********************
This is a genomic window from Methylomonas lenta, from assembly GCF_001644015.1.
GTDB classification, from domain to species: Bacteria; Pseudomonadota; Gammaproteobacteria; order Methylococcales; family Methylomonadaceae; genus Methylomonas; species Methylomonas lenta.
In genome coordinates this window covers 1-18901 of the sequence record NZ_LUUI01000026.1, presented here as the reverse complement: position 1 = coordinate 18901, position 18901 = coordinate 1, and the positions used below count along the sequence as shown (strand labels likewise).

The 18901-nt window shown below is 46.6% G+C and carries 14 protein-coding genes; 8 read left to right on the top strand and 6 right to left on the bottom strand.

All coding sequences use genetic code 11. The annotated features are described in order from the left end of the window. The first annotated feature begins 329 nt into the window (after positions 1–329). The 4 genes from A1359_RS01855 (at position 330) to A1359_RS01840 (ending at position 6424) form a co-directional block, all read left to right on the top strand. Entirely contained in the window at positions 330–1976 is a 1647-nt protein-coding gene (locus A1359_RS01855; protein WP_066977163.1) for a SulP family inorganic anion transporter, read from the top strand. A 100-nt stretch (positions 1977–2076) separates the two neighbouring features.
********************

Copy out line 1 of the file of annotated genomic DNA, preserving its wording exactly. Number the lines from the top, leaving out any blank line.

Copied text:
This is a genomic window from Methylomonas lenta, from assembly GCF_001644015.1.